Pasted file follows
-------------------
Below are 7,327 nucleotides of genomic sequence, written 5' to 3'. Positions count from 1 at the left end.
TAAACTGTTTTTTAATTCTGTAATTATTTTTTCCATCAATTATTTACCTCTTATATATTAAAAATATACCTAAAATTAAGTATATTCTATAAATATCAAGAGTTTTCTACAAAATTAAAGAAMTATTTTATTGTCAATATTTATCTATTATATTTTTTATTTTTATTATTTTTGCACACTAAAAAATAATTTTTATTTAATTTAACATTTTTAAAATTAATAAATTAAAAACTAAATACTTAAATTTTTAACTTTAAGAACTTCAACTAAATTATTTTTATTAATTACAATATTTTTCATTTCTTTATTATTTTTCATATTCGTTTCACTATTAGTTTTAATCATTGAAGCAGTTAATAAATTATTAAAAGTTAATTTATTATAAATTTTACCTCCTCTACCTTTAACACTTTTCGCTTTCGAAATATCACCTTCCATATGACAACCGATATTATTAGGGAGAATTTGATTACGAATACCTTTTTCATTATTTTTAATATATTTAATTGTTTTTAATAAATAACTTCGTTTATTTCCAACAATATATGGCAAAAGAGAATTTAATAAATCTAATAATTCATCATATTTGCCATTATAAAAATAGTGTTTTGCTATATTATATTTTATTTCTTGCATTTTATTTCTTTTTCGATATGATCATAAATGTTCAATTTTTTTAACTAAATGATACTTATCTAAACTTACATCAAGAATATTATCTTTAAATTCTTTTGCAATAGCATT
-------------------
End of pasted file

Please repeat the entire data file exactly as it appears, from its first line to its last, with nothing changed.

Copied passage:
Below are 7,327 nucleotides of genomic sequence, written 5' to 3'. Positions count from 1 at the left end.
TAAACTGTTTTTTAATTCTGTAATTATTTTTTCCATCAATTATTTACCTCTTATATATTAAAAATATACCTAAAATTAAGTATATTCTATAAATATCAAGAGTTTTCTACAAAATTAAAGAAMTATTTTATTGTCAATATTTATCTATTATATTTTTTATTTTTATTATTTTTGCACACTAAAAAATAATTTTTATTTAATTTAACATTTTTAAAATTAATAAATTAAAAACTAAATACTTAAATTTTTAACTTTAAGAACTTCAACTAAATTATTTTTATTAATTACAATATTTTTCATTTCTTTATTATTTTTCATATTCGTTTCACTATTAGTTTTAATCATTGAAGCAGTTAATAAATTATTAAAAGTTAATTTATTATAAATTTTACCTCCTCTACCTTTAACACTTTTCGCTTTCGAAATATCACCTTCCATATGACAACCGATATTATTAGGGAGAATTTGATTACGAATACCTTTTTCATTATTTTTAATATATTTAATTGTTTTTAATAAATAACTTCGTTTATTTCCAACAATATATGGCAAAAGAGAATTTAATAAATCTAATAATTCATCATATTTGCCATTATAAAAATAGTGTTTTGCTATATTATATTTTATTTCTTGCATTTTATTTCTTTTTCGATATGATCATAAATGTTCAATTTTTTTAACTAAATGATACTTATCTAAACTTACATCAAGAATATTATCTTTAAATTCTTTTGCAATAGCATT